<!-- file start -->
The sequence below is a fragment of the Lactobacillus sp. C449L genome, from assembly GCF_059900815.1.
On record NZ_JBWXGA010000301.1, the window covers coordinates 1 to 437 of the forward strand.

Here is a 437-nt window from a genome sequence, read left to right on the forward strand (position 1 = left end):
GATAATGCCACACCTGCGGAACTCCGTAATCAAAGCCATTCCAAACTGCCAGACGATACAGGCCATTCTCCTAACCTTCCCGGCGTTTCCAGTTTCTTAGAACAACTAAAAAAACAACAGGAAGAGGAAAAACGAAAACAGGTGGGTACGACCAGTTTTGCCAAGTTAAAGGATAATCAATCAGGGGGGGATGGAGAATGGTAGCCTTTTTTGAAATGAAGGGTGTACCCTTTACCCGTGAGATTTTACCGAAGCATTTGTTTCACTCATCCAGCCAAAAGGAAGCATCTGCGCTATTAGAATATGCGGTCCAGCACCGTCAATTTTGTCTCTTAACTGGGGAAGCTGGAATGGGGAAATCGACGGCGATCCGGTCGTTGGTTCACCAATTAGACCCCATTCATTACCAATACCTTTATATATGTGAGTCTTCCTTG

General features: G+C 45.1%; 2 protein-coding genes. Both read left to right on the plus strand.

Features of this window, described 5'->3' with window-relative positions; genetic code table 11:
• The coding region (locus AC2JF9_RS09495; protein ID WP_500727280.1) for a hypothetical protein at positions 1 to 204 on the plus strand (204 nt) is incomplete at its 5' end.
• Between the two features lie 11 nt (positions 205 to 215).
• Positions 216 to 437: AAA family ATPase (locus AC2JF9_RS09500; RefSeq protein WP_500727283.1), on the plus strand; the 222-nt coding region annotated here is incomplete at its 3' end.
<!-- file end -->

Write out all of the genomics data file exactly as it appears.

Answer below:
The sequence below is a fragment of the Lactobacillus sp. C449L genome, from assembly GCF_059900815.1.
On record NZ_JBWXGA010000301.1, the window covers coordinates 1 to 437 of the forward strand.

Here is a 437-nt window from a genome sequence, read left to right on the forward strand (position 1 = left end):
GATAATGCCACACCTGCGGAACTCCGTAATCAAAGCCATTCCAAACTGCCAGACGATACAGGCCATTCTCCTAACCTTCCCGGCGTTTCCAGTTTCTTAGAACAACTAAAAAAACAACAGGAAGAGGAAAAACGAAAACAGGTGGGTACGACCAGTTTTGCCAAGTTAAAGGATAATCAATCAGGGGGGGATGGAGAATGGTAGCCTTTTTTGAAATGAAGGGTGTACCCTTTACCCGTGAGATTTTACCGAAGCATTTGTTTCACTCATCCAGCCAAAAGGAAGCATCTGCGCTATTAGAATATGCGGTCCAGCACCGTCAATTTTGTCTCTTAACTGGGGAAGCTGGAATGGGGAAATCGACGGCGATCCGGTCGTTGGTTCACCAATTAGACCCCATTCATTACCAATACCTTTATATATGTGAGTCTTCCTTG

General features: G+C 45.1%; 2 protein-coding genes. Both read left to right on the plus strand.

Features of this window, described 5'->3' with window-relative positions; genetic code table 11:
• The coding region (locus AC2JF9_RS09495; protein ID WP_500727280.1) for a hypothetical protein at positions 1 to 204 on the plus strand (204 nt) is incomplete at its 5' end.
• Between the two features lie 11 nt (positions 205 to 215).
• Positions 216 to 437: AAA family ATPase (locus AC2JF9_RS09500; RefSeq protein WP_500727283.1), on the plus strand; the 222-nt coding region annotated here is incomplete at its 3' end.